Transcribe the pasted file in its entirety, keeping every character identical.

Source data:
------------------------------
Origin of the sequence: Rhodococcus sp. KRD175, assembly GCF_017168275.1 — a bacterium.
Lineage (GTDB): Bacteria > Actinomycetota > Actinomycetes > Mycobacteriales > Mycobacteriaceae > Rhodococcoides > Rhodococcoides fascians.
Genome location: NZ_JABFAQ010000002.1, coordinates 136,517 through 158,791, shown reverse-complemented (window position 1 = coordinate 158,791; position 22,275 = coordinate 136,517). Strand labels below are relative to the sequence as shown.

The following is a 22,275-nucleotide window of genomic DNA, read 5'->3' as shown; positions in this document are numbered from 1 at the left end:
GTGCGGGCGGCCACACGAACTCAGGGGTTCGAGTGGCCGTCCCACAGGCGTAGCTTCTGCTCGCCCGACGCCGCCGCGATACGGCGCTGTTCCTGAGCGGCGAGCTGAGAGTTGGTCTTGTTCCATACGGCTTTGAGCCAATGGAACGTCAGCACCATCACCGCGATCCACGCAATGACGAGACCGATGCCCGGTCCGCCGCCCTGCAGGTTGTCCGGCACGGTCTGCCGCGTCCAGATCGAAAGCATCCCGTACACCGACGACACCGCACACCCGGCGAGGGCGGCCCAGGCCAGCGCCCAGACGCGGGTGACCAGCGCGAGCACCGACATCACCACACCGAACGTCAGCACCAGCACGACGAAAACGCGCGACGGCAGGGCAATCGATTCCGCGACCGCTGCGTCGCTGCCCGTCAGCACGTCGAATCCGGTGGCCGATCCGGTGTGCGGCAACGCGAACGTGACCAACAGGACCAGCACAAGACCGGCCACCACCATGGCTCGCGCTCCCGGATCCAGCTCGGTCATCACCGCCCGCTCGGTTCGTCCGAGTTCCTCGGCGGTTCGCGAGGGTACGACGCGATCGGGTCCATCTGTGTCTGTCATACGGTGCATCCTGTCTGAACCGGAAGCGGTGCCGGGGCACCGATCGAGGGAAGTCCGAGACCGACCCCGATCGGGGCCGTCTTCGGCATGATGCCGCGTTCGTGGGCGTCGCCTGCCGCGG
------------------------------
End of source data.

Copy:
Origin of the sequence: Rhodococcus sp. KRD175, assembly GCF_017168275.1 — a bacterium.
Lineage (GTDB): Bacteria > Actinomycetota > Actinomycetes > Mycobacteriales > Mycobacteriaceae > Rhodococcoides > Rhodococcoides fascians.
Genome location: NZ_JABFAQ010000002.1, coordinates 136,517 through 158,791, shown reverse-complemented (window position 1 = coordinate 158,791; position 22,275 = coordinate 136,517). Strand labels below are relative to the sequence as shown.

The following is a 22,275-nucleotide window of genomic DNA, read 5'->3' as shown; positions in this document are numbered from 1 at the left end:
GTGCGGGCGGCCACACGAACTCAGGGGTTCGAGTGGCCGTCCCACAGGCGTAGCTTCTGCTCGCCCGACGCCGCCGCGATACGGCGCTGTTCCTGAGCGGCGAGCTGAGAGTTGGTCTTGTTCCATACGGCTTTGAGCCAATGGAACGTCAGCACCATCACCGCGATCCACGCAATGACGAGACCGATGCCCGGTCCGCCGCCCTGCAGGTTGTCCGGCACGGTCTGCCGCGTCCAGATCGAAAGCATCCCGTACACCGACGACACCGCACACCCGGCGAGGGCGGCCCAGGCCAGCGCCCAGACGCGGGTGACCAGCGCGAGCACCGACATCACCACACCGAACGTCAGCACCAGCACGACGAAAACGCGCGACGGCAGGGCAATCGATTCCGCGACCGCTGCGTCGCTGCCCGTCAGCACGTCGAATCCGGTGGCCGATCCGGTGTGCGGCAACGCGAACGTGACCAACAGGACCAGCACAAGACCGGCCACCACCATGGCTCGCGCTCCCGGATCCAGCTCGGTCATCACCGCCCGCTCGGTTCGTCCGAGTTCCTCGGCGGTTCGCGAGGGTACGACGCGATCGGGTCCATCTGTGTCTGTCATACGGTGCATCCTGTCTGAACCGGAAGCGGTGCCGGGGCACCGATCGAGGGAAGTCCGAGACCGACCCCGATCGGGGCCGTCTTCGGCATGATGCCGCGTTCGTGGGCGTCGCCTGCCGCGG